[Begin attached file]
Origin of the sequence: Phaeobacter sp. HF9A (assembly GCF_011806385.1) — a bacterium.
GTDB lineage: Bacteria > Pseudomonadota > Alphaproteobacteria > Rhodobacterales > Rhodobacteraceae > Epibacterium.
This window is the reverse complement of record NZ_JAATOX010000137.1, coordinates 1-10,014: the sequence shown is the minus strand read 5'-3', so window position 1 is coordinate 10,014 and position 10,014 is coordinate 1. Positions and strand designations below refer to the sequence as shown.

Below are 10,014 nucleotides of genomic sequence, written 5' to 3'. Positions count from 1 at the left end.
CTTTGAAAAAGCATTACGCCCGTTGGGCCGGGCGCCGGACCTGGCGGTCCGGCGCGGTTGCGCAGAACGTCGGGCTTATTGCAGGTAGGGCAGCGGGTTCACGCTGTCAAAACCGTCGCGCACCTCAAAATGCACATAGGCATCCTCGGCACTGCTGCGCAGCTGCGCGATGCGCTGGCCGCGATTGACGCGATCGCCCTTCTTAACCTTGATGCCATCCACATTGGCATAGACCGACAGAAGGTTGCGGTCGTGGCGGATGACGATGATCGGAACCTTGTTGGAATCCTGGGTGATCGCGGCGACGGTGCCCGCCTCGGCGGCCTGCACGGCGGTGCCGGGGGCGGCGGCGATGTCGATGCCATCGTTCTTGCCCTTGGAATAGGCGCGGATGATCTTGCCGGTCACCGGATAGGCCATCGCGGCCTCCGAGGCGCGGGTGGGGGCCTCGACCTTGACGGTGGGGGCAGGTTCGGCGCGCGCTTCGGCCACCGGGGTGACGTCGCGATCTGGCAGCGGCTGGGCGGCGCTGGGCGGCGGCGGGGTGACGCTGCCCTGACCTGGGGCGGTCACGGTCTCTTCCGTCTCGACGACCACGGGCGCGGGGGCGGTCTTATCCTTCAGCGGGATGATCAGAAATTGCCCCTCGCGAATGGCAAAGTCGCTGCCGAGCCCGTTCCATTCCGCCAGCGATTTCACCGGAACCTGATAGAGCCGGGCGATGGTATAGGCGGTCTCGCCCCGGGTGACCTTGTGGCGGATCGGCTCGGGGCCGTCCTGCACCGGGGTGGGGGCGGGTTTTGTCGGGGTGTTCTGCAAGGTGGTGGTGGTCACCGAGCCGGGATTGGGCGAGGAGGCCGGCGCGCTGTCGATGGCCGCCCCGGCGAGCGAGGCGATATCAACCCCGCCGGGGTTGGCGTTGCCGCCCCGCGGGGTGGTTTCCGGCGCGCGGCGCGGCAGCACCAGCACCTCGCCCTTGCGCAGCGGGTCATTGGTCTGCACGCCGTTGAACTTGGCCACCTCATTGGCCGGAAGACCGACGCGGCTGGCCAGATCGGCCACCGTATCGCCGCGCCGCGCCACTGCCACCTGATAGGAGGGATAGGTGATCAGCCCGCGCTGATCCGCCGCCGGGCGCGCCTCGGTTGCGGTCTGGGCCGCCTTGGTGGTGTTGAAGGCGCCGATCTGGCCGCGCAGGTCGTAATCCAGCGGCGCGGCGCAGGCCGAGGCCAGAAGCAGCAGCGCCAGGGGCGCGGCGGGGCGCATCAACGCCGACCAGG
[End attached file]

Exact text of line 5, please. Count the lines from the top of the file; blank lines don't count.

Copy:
CTTTGAAAAAGCATTACGCCCGTTGGGCCGGGCGCCGGACCTGGCGGTCCGGCGCGGTTGCGCAGAACGTCGGGCTTATTGCAGGTAGGGCAGCGGGTTCACGCTGTCAAAACCGTCGCGCACCTCAAAATGCACATAGGCATCCTCGGCACTGCTGCGCAGCTGCGCGATGCGCTGGCCGCGATTGACGCGATCGCCCTTCTTAACCTTGATGCCATCCACATTGGCATAGACCGACAGAAGGTTGCGGTCGTGGCGGATGACGATGATCGGAACCTTGTTGGAATCCTGGGTGATCGCGGCGACGGTGCCCGCCTCGGCGGCCTGCACGGCGGTGCCGGGGGCGGCGGCGATGTCGATGCCATCGTTCTTGCCCTTGGAATAGGCGCGGATGATCTTGCCGGTCACCGGATAGGCCATCGCGGCCTCCGAGGCGCGGGTGGGGGCCTCGACCTTGACGGTGGGGGCAGGTTCGGCGCGCGCTTCGGCCACCGGGGTGACGTCGCGATCTGGCAGCGGCTGGGCGGCGCTGGGCGGCGGCGGGGTGACGCTGCCCTGACCTGGGGCGGTCACGGTCTCTTCCGTCTCGACGACCACGGGCGCGGGGGCGGTCTTATCCTTCAGCGGGATGATCAGAAATTGCCCCTCGCGAATGGCAAAGTCGCTGCCGAGCCCGTTCCATTCCGCCAGCGATTTCACCGGAACCTGATAGAGCCGGGCGATGGTATAGGCGGTCTCGCCCCGGGTGACCTTGTGGCGGATCGGCTCGGGGCCGTCCTGCACCGGGGTGGGGGCGGGTTTTGTCGGGGTGTTCTGCAAGGTGGTGGTGGTCACCGAGCCGGGATTGGGCGAGGAGGCCGGCGCGCTGTCGATGGCCGCCCCGGCGAGCGAGGCGATATCAACCCCGCCGGGGTTGGCGTTGCCGCCCCGCGGGGTGGTTTCCGGCGCGCGGCGCGGCAGCACCAGCACCTCGCCCTTGCGCAGCGGGTCATTGGTCTGCACGCCGTTGAACTTGGCCACCTCATTGGCCGGAAGACCGACGCGGCTGGCCAGATCGGCCACCGTATCGCCGCGCCGCGCCACTGCCACCTGATAGGAGGGATAGGTGATCAGCCCGCGCTGATCCGCCGCCGGGCGCGCCTCGGTTGCGGTCTGGGCCGCCTTGGTGGTGTTGAAGGCGCCGATCTGGCCGCGCAGGTCGTAATCCAGCGGCGCGGCGCAGGCCGAGGCCAGAAGCAGCAGCGCCAGGGGCGCGGCGGGGCGCATCAACGCCGACCAGG